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Three, or the Sound of the Great Existential Nothingness

Breaking String Theater blows some life into the dusty corpse of Anton Chekhov with this new adaptation of 'Three Sisters'

Reviewed by Matthew Irwin, Fri., Aug. 16, 2013

Stall in the family: the cast of <i>Three, or the Sound of the Great Existential Nothingness</i>
Stall in the family: the cast of Three, or the Sound of the Great Existential Nothingness
Photo courtesy of Will Hollis Snider

Three, or the Sound of the Great Existential Nothingness

The Off Center, 2211-A Hidalgo, 512/784-1465
www.breakingstring.com
Through Aug. 17
Running time: 1 hr., 35 min.

If you're not a theatre person, you might wonder why theatre companies revive Anton Chekhov. I'm a theatre lover (to be distinguished from a theatre person who lives and breathes theatre and is involved in it, at least on an administrative level), and I wonder about Chekhov revivals. They're so ... provincial (and long, and boring). But then I also don't (blasphemer alert) go in much for Shakespeare, either. Kill your heroes, Artaud wrote (in some fashion or other), so I slayeth thee William, if that is your real name, for the sake of contemporary theatre. Artaud, vous aussi. And Chekhov? Well, Breaking String Theater has blown some life into that old corpse, hasn't it?

Three, or the Sound of the Great Existential Nothingness is not a revival. It is an adaptation of Three Sisters, significantly pared down from the source material, modernized and surprisingly funny, even if much of the humor comes from our awareness that we are watching theatre. We're not quite sure when the play begins, but according to the script it begins when Andre (Jeff Mills) asks us to turn off our cell phones and then waits for us to do so. He pretends to get angry at an audience member and then makes as if he's going to throw a chair at him, saying "I would not do that. I would not hit this person. I was acting. Forgive me." He turns and says, "Does anyone need exposition?"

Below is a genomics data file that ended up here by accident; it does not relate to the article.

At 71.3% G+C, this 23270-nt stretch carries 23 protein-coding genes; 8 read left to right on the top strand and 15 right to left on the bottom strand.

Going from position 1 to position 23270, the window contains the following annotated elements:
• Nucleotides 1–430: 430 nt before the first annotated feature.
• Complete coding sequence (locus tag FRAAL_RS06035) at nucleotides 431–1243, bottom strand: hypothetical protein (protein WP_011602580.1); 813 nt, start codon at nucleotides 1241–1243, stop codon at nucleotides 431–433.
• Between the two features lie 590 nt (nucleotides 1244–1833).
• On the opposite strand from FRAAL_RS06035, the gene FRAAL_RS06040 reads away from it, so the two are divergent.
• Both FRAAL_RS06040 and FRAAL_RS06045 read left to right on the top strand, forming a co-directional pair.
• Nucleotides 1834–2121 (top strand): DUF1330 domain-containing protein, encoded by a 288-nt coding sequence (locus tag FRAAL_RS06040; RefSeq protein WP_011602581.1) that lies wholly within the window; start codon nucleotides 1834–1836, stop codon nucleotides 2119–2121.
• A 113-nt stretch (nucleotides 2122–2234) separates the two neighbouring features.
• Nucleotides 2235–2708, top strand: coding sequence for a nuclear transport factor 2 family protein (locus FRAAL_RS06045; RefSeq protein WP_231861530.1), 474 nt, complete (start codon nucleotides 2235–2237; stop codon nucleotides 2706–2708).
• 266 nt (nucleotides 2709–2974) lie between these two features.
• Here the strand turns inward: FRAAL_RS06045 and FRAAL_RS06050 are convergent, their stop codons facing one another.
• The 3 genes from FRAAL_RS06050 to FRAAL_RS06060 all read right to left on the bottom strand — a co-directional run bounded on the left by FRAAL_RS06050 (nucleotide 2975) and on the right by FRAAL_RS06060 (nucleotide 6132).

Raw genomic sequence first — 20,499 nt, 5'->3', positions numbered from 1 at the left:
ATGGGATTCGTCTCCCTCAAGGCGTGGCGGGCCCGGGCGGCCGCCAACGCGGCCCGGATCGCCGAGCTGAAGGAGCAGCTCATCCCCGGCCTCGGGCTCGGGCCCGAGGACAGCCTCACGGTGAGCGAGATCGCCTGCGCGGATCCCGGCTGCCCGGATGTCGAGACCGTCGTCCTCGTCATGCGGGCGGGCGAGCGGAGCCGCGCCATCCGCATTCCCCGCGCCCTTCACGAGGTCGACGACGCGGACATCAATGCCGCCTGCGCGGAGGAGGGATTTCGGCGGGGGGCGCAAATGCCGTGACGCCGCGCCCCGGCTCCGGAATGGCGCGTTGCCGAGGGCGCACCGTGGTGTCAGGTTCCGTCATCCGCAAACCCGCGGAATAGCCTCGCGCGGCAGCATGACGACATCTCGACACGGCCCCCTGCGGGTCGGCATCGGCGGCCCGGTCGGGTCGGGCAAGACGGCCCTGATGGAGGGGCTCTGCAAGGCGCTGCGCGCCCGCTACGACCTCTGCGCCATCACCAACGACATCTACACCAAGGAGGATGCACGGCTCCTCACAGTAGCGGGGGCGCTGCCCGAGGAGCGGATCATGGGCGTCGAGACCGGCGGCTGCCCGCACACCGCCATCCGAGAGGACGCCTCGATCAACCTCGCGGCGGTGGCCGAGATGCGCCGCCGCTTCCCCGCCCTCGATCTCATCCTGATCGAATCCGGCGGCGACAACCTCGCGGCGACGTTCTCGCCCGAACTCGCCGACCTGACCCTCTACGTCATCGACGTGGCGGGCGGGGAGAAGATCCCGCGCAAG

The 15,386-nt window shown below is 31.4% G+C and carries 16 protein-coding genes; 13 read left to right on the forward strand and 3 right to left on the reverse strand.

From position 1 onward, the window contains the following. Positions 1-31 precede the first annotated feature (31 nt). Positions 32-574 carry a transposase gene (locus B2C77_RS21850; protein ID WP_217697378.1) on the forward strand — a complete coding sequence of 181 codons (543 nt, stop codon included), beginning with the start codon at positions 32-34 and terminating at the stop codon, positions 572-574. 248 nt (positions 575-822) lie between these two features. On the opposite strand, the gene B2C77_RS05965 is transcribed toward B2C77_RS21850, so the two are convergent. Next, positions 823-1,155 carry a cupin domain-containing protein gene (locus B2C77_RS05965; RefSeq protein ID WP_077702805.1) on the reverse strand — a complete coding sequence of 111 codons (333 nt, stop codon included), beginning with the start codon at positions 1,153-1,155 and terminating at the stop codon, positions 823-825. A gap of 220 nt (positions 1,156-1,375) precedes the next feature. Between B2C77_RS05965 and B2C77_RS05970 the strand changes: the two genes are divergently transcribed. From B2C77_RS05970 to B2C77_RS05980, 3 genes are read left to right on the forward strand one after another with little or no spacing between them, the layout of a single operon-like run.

For me, the play begins here, because this question assumes that some of us don't need exposition – we are Andre's contemporaries, come to hear the details of a story we already know. But we are not his contemporaries, and so we are watching, removed, as Andre performs for an initiated audience seated invisibly among us.

He continues: "I have three sisters; Olga is the oldest, she's a schoolteacher and often fills in for the school principal ... Masha is our middle sister, violent temper ... my youngest sister is Irina, and she is very innocent." A decade ago, the four of them moved to an unnamed rural wasteland with their father, who blew all their money and died. They are hopelessly out of place, unable to adapt or to flee. The play takes place on Irina's 21st birthday, when an out-of-town guest surprises them.

The play relies too heavily on offstage action to propel the narrative, the actors being forced to react to events that are hard to imagine and people we don't know, whereas exposition of those events would have kept viewers present with Andre. He feels real, especially the way he finally walks offstage, ending the play because it has to end, not because it has a conclusion. He's done acting.

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